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$2B to fix First Nations homes in Manitoba: report

Manitoba’s First Nations are living in some of the most dilapidated houses in the country, and internal government documents estimate it will cost $2 billion to tackle the widespread mould and overcrowding issues in this province.

That’s almost 13 times more than the $150 million the federal government has budgeted for housing on all reserves across Canada this year.

Waywayseecappo First Nation chief Murray Clearsky says his community needs at least 130 new houses built to address overcrowding. This year, the band has enough funding to build 10 new homes and renovate four existing units.

“We’re not capable of pulling out of that Third World style of living because we have no resources, we have really no economic development in our communities and our populations are growing,” Clearsky said. “It’s just a Band-Aid fix.”

Waywayseecappo only has 460 homes to accommodate the 2,800 people living in the community, and Clearsky says he has seen as many as 12 people living in a three- or four-bedroom unit.

If he could build 20 new houses annually, the First Nation chief says he would be able to slowly catch up with the need — an impossible feat, according to Clearsky, since the community doesn’t get enough capital funding to build on top of the government allowance.

“We can’t afford it, 20 homes, that’s a few million dollars and when you only get $635,000 for capital it’s difficult,” he said.

Reports from Indigenous and Northern Affairs Canada, obtained by The Canadian Press under access-to-information legislation, say the housing situation in Manitoba has worsened as infrastructure funding has been siphoned off to other areas.

“As a result, Manitoba First Nations continue to face further deterioration in infrastructure,” says the internal report, dated January 2015.

“Current estimates indicate a $1.9B need to address existing overcrowding, replacement and major repairs related to mould and substandard conditions of housing units. Key challenges continue to include affordability, low income and high social assistance rates.”

The report notes Manitoba has among the highest percentage at 29 of indigenous people living in poor housing in Canada. Officials say Alberta is the only other province in a similar situation.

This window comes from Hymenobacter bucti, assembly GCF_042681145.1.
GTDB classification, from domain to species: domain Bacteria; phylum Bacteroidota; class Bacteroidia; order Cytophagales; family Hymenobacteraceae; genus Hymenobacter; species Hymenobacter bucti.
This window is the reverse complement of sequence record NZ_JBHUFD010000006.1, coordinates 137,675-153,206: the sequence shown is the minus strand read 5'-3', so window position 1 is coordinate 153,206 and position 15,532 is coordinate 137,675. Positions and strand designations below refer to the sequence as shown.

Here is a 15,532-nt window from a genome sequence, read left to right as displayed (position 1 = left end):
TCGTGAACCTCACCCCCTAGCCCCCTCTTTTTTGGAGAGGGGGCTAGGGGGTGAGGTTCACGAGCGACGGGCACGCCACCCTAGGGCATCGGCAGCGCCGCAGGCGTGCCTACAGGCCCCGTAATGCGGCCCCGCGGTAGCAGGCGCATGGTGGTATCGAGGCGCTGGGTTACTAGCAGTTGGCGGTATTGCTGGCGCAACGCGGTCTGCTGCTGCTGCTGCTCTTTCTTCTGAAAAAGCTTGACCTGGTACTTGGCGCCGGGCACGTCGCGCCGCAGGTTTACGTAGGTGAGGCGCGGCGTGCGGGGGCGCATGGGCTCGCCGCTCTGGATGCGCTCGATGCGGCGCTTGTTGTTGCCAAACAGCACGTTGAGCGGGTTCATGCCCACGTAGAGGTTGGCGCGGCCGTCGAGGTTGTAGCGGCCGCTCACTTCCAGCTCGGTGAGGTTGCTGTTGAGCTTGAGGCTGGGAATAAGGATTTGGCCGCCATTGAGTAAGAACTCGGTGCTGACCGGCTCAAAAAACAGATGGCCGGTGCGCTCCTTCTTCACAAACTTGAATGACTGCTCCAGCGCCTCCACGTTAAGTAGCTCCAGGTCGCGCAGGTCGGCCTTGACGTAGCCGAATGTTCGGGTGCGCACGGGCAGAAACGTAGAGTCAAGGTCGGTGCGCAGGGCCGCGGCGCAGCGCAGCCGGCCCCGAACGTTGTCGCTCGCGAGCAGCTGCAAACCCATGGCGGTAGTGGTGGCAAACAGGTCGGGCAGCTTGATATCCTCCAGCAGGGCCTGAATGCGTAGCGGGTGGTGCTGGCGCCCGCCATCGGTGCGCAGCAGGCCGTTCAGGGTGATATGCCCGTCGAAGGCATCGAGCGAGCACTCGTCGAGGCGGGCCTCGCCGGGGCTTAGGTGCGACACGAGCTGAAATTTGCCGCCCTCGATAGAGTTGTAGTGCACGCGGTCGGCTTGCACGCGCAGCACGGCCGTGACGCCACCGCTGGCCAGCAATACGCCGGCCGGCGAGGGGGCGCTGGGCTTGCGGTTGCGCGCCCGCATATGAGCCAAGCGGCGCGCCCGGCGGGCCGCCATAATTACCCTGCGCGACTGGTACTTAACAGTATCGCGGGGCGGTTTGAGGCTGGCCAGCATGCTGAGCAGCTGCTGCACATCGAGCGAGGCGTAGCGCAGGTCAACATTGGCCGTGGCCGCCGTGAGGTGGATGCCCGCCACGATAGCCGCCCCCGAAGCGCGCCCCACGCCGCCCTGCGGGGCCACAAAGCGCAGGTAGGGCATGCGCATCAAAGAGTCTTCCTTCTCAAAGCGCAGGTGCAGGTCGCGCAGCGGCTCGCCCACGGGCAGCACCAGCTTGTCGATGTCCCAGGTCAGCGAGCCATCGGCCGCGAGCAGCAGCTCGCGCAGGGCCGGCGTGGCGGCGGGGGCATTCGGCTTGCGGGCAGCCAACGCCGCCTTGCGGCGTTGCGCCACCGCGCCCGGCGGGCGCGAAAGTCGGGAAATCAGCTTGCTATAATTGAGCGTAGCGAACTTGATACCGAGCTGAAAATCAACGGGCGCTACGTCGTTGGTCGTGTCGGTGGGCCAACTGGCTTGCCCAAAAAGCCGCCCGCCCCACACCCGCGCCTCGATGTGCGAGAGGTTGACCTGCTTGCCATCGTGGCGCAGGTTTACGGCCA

One-quarter of existing homes on reserves in both provinces need to be repaired or replaced.

On Monday, Birdtail Sioux First Nation Chief Ken Chalmers was driving around and taking stock of the community’s major housing issues. Mould caused by poor air flow and aging septic systems top the list for many of Birdtail’s 140 houses.

“The septic fields are 25 years old and they’re failing,” Chalmers said. “For every house, we’re only allowed two pump-outs per year, and we’re doing it every week.”

The chief says Birdtail has already spent $70,000 out of pocket to mitigate the sewage problems.

Chalmers is preparing to ask the federal government for 14 new houses this year — even though the First Nation located 135 kilometres north of Brandon only qualifies for one new house per year according to federal funding rules.

“They’re very punitive at the (INAC). If you don’t do your reporting properly ... you don’t get any houses,” he said, adding that if other First Nations don’t meet all of the government’s requirements, Birdtail is able to absorb their housing allotment. “It’s always coming from the top down on us, and it should be the other way around.”

Chalmers says poor housing conditions are the root of many social issues in Birdtail, including child welfare.

“(Child and family services) comes here and you don’t have a bed or you don’t have a window and they take your children away,” he said. “We’re trying to keep our children on the reserve and we’re trying to find money to buy beds and fix the windows — our biggest debt load is housing in Birdtail.”

Ultimately, Chalmers thinks the First Nations housing system is due for an overhaul and he hopes the government addresses this with its forthcoming budget.

Indigenous Affairs Minister Carolyn Bennett said she’s not deterred by the $2-billion price tag. She couldn’t explain exactly how the new Liberal government will tackle the backlog, but said improving First Nations housing is a priority.

“I’ve been in those homes,” Bennett said in an interview with The Canadian Press. “It is a disgrace for Canadians to watch. There is a consensus in this country that we have got to get going on this.

“The sticker shock on any of these things can’t get in the way of us beginning what has to happen.”

» ewasney@brandonsun.com, with files from The Canadian Press

Republished from the Brandon Sun print edition February 2, 2016

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Manitoba’s First Nations are living in some of the most dilapidated houses in the country, and internal government documents estimate it will cost $2 billion to tackle the widespread mould and overcrowding issues in this province.

That’s almost 13 times more than the $150 million the federal government has budgeted for housing on all reserves across Canada this year.

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Manitoba’s First Nations are living in some of the most dilapidated houses in the country, and internal government documents estimate it will cost $2 billion to tackle the widespread mould and overcrowding issues in this province.

That’s almost 13 times more than the $150 million the federal government has budgeted for housing on all reserves across Canada this year.

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